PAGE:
Malcom Crowe (Bruce Willis) is a child psychologist who receives an award on the same night that he is visited by a very unhappy ex-patient. After this encounter, Crowe takes on the task of curing a young boy with the same ills as the ex-patient (Donnie Wahlberg) . This boy "sees dead people". Crowe spends a lot of time with the boy much to the dismay of his wife (Olivia Williams). Cole's mom (Toni Collette) is at her wit's end with what to do about her son's increasing problems. Crowe is the boy's only hope.Written by
Jeff Mellinger <firstname.lastname@example.org>
This was the first of two movies that Bruce Willis owed Disney, after he caused another production, "The Broadway Brawler," to be shut down, due to him firing the director. He also was paid ten million dollars, half of his usual salary at the time. See more »
All of the ghosts that Cole sees are wearing the same clothes and have the same bodily damage that had when they died. Even the ones who don't know they're dead still show their wounds. Malcolm's wound never shows up until he realizes he's dead. Additionally, he's able to wear different clothes and interact with his tape recorder, use files and other equipment.
Cole says, "They only see what they want to see," which neatly and intentionally explains why Bruce doesn't see his own blood until he realizes he's dead. Likewise, ghosts constantly interact with the real world, hence Cole's scratches, the poisoned girl's ability to give Cole the VHS tape, etc. Regarding Bruce's clothes, it appears he only adds/removes his jacket, but either way the explanation that he sees what he wants to see should be sufficient. See more »
It's getting cold.
That is one fine frame; one fine frame that is. How much...
[he sits down with a grunt]
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The Spanish phrase "I don't want to die" that was played on the tape recorder in Malcolm's office is repeated after the credits. See more »
DVD version features four cut scenes;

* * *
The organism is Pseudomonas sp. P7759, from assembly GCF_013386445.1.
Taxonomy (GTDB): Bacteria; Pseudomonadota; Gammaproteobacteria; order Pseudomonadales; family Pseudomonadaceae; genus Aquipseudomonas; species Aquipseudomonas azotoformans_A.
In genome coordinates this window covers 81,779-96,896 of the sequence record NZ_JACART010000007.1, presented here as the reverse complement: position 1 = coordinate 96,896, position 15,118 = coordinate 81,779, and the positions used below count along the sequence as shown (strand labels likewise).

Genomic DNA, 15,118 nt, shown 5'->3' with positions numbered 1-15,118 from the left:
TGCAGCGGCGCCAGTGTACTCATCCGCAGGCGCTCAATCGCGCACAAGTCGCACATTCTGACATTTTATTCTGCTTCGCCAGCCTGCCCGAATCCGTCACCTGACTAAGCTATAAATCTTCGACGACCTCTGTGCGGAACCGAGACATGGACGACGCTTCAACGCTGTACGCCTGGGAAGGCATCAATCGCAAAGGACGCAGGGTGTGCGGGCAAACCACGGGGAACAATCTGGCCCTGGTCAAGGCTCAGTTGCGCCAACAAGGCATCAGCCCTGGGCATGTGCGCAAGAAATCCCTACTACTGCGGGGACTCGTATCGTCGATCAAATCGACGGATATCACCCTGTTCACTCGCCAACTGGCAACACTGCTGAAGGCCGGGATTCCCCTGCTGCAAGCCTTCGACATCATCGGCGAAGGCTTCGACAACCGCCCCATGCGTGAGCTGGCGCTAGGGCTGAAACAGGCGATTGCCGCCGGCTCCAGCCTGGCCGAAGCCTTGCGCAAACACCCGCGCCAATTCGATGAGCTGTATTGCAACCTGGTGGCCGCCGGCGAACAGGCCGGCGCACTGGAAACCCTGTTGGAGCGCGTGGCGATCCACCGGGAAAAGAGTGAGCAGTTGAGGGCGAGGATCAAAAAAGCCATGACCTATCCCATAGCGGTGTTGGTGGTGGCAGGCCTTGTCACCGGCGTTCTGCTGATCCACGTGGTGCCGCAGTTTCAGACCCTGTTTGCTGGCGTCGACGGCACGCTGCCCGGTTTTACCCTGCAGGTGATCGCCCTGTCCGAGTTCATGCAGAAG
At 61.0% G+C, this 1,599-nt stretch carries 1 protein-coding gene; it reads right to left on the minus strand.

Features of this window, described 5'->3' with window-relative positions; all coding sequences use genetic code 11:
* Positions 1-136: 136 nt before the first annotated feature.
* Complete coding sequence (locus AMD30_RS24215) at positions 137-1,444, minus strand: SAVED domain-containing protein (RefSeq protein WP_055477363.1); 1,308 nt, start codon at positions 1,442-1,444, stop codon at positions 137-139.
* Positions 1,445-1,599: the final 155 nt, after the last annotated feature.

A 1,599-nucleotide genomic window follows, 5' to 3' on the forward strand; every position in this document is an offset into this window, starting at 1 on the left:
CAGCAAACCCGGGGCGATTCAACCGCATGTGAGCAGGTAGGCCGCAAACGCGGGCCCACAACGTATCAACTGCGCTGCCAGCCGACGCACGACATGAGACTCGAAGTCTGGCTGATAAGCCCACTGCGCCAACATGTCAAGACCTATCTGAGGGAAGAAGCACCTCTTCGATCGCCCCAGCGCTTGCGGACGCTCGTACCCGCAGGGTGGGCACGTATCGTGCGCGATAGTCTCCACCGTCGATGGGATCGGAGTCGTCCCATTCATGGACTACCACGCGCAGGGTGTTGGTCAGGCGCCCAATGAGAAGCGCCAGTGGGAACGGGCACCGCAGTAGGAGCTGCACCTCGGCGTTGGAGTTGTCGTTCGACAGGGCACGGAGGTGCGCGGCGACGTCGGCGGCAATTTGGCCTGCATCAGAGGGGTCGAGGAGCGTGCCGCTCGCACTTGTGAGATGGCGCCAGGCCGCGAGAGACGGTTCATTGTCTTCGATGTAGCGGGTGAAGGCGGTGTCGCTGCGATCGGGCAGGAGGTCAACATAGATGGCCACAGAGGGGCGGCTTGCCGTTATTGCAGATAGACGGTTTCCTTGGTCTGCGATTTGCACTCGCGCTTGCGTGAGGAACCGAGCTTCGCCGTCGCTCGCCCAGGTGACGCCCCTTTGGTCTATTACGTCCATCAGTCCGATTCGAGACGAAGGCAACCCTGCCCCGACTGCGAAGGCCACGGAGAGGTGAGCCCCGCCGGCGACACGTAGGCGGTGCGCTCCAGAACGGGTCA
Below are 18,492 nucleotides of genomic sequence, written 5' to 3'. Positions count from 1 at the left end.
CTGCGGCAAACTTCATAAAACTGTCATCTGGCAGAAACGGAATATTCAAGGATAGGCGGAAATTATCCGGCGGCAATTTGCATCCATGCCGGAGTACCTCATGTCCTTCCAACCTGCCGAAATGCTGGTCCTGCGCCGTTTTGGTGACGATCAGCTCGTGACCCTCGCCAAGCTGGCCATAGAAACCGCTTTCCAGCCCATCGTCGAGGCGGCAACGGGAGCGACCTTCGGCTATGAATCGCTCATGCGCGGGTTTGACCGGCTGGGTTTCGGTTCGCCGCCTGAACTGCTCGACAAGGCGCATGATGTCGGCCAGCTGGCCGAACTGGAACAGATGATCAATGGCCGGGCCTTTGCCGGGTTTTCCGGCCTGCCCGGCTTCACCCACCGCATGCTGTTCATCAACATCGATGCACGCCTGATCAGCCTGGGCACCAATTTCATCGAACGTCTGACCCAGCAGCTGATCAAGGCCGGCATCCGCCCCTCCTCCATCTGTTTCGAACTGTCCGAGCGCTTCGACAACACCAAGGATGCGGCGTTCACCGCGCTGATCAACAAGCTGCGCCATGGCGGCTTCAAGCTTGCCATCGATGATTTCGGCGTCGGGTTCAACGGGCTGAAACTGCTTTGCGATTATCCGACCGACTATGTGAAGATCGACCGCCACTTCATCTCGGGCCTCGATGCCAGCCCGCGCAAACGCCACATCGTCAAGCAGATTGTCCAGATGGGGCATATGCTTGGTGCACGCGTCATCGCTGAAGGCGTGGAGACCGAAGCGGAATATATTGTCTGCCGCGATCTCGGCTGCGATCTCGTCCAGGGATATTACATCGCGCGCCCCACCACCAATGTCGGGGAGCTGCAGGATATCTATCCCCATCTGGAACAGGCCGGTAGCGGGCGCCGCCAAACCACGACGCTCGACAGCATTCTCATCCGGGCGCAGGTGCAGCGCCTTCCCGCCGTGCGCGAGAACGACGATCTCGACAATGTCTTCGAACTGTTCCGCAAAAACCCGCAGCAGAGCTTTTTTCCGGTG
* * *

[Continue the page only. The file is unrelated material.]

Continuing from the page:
Cole visits an old man that lost his wife a long time ago and is lonely. Cole finds some diaries that belonged to his wife and the old man is happy.
After Malcom hears the voice on the tape recorder he goes back to the old man's house to see if he is doing better, which he is.
Cole playing with his figurines: two are underneath a red cloth, Malcom asks Cole why and Cole gives him the men's name, rank, why they were there, and information about their wives.
Extendend ending: after Malcom is gone, the camera pans from Anna to the television featuring Malcom on video expressing his love for her.
Written by Travis Bracht and Dudley Taft
Performed by Second Coming
Courtesy of Capitol Records
Under license from EMI-Capitol Music Special Markets See more »
One of the films of the Nineties
This is perhaps my film of the decade so far. The reasons are too numerous to go into in such a short critique. Surely there have not been too many films that can take you through the range of emotions that the Sixth Sense does. The prime emotion; fear, is a difficult emotion to generate in a modern audience that has seen it all before, but this film succeeds where others fail, praying on your imagination and generating suspense from subtle devices rather than blatant horror.
It is such a relief that the performances of Willis and the excellent Osment live up to an excellently directed quality storyline. I will be disappointed if the youngster doesn't receive at least an academy nomination.
I seldom go to the cinema twice to watch a film, in fact I cannot remember when I have done it before. Tonight I am taking an old friend to see this film as it will be a tragedy if he doesn't see it on the big screen. He has heard so much about it that he is reluctant to go, as I am when something is over-hyped. Just for a change though, here is a film that lives up to its billing and has you thinking about it for weeks to come. As for the twist at the end? Well it totally disorientated me, my mind spinning back throughout the whole film. A fantastic punchline to my film of the year.
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